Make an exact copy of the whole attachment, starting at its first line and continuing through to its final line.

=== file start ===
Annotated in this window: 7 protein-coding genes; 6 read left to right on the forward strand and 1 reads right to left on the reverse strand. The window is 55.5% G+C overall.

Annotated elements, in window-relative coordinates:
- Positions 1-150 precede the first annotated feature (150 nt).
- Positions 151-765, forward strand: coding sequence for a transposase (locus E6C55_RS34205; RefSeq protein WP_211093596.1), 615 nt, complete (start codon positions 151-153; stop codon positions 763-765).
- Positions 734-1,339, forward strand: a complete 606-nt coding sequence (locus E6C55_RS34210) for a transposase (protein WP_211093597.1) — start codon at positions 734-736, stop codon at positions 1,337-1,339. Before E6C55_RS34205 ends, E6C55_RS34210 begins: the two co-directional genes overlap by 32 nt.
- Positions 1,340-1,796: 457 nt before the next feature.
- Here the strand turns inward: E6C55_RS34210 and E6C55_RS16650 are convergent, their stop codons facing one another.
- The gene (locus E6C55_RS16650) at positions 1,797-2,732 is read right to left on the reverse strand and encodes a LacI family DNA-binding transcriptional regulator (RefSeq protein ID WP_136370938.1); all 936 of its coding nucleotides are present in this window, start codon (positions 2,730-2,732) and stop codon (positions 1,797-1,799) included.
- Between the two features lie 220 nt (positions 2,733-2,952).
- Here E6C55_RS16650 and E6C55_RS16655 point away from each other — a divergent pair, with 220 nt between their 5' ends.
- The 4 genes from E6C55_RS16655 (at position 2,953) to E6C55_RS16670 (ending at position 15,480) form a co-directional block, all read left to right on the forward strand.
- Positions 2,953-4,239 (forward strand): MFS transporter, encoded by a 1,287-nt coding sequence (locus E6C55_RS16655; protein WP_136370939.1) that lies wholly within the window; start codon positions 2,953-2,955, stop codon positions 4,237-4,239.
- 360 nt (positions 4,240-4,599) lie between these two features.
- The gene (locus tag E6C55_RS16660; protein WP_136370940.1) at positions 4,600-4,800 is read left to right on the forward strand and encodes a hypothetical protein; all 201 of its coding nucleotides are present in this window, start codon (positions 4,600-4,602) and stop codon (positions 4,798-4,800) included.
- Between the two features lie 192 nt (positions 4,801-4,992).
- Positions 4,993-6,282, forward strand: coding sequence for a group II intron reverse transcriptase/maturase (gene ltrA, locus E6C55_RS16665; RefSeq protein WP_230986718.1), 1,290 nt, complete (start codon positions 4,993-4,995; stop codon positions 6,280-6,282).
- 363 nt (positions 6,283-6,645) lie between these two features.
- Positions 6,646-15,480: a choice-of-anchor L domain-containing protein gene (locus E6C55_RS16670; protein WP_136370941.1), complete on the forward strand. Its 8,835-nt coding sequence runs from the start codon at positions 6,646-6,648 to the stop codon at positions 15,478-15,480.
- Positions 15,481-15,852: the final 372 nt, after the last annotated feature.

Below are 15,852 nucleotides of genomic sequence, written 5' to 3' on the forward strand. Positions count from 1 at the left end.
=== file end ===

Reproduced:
Annotated in this window: 7 protein-coding genes; 6 read left to right on the forward strand and 1 reads right to left on the reverse strand. The window is 55.5% G+C overall.

Annotated elements, in window-relative coordinates:
- Positions 1-150 precede the first annotated feature (150 nt).
- Positions 151-765, forward strand: coding sequence for a transposase (locus E6C55_RS34205; RefSeq protein WP_211093596.1), 615 nt, complete (start codon positions 151-153; stop codon positions 763-765).
- Positions 734-1,339, forward strand: a complete 606-nt coding sequence (locus E6C55_RS34210) for a transposase (protein WP_211093597.1) — start codon at positions 734-736, stop codon at positions 1,337-1,339. Before E6C55_RS34205 ends, E6C55_RS34210 begins: the two co-directional genes overlap by 32 nt.
- Positions 1,340-1,796: 457 nt before the next feature.
- Here the strand turns inward: E6C55_RS34210 and E6C55_RS16650 are convergent, their stop codons facing one another.
- The gene (locus E6C55_RS16650) at positions 1,797-2,732 is read right to left on the reverse strand and encodes a LacI family DNA-binding transcriptional regulator (RefSeq protein ID WP_136370938.1); all 936 of its coding nucleotides are present in this window, start codon (positions 2,730-2,732) and stop codon (positions 1,797-1,799) included.
- Between the two features lie 220 nt (positions 2,733-2,952).
- Here E6C55_RS16650 and E6C55_RS16655 point away from each other — a divergent pair, with 220 nt between their 5' ends.
- The 4 genes from E6C55_RS16655 (at position 2,953) to E6C55_RS16670 (ending at position 15,480) form a co-directional block, all read left to right on the forward strand.
- Positions 2,953-4,239 (forward strand): MFS transporter, encoded by a 1,287-nt coding sequence (locus E6C55_RS16655; protein WP_136370939.1) that lies wholly within the window; start codon positions 2,953-2,955, stop codon positions 4,237-4,239.
- 360 nt (positions 4,240-4,599) lie between these two features.
- The gene (locus tag E6C55_RS16660; protein WP_136370940.1) at positions 4,600-4,800 is read left to right on the forward strand and encodes a hypothetical protein; all 201 of its coding nucleotides are present in this window, start codon (positions 4,600-4,602) and stop codon (positions 4,798-4,800) included.
- Between the two features lie 192 nt (positions 4,801-4,992).
- Positions 4,993-6,282, forward strand: coding sequence for a group II intron reverse transcriptase/maturase (gene ltrA, locus E6C55_RS16665; RefSeq protein WP_230986718.1), 1,290 nt, complete (start codon positions 4,993-4,995; stop codon positions 6,280-6,282).
- 363 nt (positions 6,283-6,645) lie between these two features.
- Positions 6,646-15,480: a choice-of-anchor L domain-containing protein gene (locus E6C55_RS16670; protein WP_136370941.1), complete on the forward strand. Its 8,835-nt coding sequence runs from the start codon at positions 6,646-6,648 to the stop codon at positions 15,478-15,480.
- Positions 15,481-15,852: the final 372 nt, after the last annotated feature.

Below are 15,852 nucleotides of genomic sequence, written 5' to 3' on the forward strand. Positions count from 1 at the left end.